Abstract

The clinical successes in immunotherapy have been both astounding and at the same time unsatisfactory. Countless patients with varied tumor types have seen pronounced clinical response with immunotherapeutic intervention; however, many more patients have experienced minimal or no clinical benefit when provided the same treatment. As technology has advanced, so has the understanding of the complexity and diversity of the immune context of the tumor microenvironment and its influence on response to therapy. It has been possible to identify different subclasses of immune environment that have an influence on tumor initiation and response and therapy; by parsing the unique classes and subclasses of tumor immune microenvironment (TIME) that exist within a patient’s tumor, the ability to predict and guide immunotherapeutic responsiveness will improve, and new therapeutic targets will be revealed.

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Author information

Affiliations

  1. Department of Pathology, University of California, San Francisco, San Francisco, CA, USA

    • Mikhail Binnewies
    • , Edward W. Roberts
    • , Kelly Kersten
    •  & Matthew F. Krummel
  2. UCSF Immunoprofiler Initiative, University of California, San Francisco, San Francisco, CA, USA

    • Vincent Chan
    •  & Matthew F. Krummel
  3. Cold Spring Harbor Laboratory, Cold Spring Harbor, NY, USA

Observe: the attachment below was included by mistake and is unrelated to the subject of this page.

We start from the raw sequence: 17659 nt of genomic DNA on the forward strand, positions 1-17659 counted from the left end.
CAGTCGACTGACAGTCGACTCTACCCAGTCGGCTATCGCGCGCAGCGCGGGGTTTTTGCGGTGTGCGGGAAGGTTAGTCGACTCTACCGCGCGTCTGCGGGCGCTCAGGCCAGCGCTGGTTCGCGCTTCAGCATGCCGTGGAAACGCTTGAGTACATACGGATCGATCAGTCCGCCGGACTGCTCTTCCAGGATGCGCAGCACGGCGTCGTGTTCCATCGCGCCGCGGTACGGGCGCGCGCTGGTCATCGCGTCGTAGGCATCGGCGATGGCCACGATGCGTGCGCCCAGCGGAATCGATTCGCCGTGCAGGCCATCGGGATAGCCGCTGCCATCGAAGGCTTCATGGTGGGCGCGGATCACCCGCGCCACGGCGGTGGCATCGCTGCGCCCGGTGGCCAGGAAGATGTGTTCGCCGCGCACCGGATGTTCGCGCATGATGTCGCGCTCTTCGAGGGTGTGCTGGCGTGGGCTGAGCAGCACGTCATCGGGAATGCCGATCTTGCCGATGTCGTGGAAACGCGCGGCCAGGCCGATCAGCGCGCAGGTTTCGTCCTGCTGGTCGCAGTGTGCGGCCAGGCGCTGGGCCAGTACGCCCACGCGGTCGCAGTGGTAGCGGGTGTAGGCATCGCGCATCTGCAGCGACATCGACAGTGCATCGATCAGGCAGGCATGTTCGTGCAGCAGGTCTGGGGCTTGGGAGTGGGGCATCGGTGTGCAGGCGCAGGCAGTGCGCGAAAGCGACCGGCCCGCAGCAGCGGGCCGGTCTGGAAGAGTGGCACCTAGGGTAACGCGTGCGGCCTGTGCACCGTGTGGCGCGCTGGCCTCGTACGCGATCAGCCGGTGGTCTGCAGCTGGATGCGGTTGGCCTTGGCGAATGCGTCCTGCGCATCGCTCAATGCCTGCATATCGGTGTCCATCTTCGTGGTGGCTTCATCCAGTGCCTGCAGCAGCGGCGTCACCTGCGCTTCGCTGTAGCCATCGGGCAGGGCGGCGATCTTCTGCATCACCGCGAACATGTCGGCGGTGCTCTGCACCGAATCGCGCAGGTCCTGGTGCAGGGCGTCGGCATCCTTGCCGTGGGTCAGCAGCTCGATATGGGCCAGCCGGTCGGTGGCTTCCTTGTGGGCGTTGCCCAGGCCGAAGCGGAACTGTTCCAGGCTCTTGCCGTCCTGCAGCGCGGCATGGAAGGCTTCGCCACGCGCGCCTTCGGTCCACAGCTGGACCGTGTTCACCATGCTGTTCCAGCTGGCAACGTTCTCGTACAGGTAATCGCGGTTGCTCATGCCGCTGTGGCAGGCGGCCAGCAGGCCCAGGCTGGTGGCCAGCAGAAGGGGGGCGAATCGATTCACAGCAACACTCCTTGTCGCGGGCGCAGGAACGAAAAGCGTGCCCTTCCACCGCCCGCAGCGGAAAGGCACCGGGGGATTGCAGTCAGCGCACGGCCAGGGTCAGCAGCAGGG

• Douglas F. Fearon
  4. Precision Immunology Institute, Icahn School of Medicine at Mount Sinai, New York, NY, USA

    • Miriam Merad
  5. Department of Cell, Developmental & Cancer Biology, Oregon Health and Science University, Portland, OR, USA

    • Lisa M. Coussens
  6. The Wistar Institute, Philadelphia, PA, USA

    • Dmitry I. Gabrilovich
  7. Department of Biological Sciences, University of Maryland Baltimore County, Baltimore, MD, USA

    • Suzanne Ostrand-Rosenberg
  8. Huntsman Cancer Institute and Department of Pathology, University of Utah, Salt Lake City, UT, USA

    • Suzanne Ostrand-Rosenberg
  9. Division of Inflammation Biology, La Jolla Institute for Allergy and Immunology, La Jolla, CA, USA

    • Catherine C. Hedrick
  10. Department of Medicine, Abramson Cancer Center, University of Pennsylvania, Philadelphia, PA, USA

    • Robert H. Vonderheide
  11. Center for Systems Biology, Massachusetts General Hospital, Boston, MA, USA

    • Mikael J. Pittet
  12. Edwin L. Steele Laboratories for Tumor Biology, Department of Radiation Oncology, Massachusetts General Hospital and Harvard Medical School, Boston, MA, USA

    • Rakesh K. Jain
  13. Department of Surgery, University of Michigan School of Medicine, Ann Arbor, MI, USA

    • Weiping Zou
  14. Division of Cancer Biology, NCI, NIH, Bethesda, MD, USA

    • T. Kevin Howcroft
    •  & Elisa C. Woodhouse
  15. Whitehead Institute for Biomedical Research, Cambridge, MA, USA

    • Robert A. Weinberg

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The authors declare no competing interests.

Corresponding authors

Correspondence to Robert A. Weinberg or Matthew F. Krummel.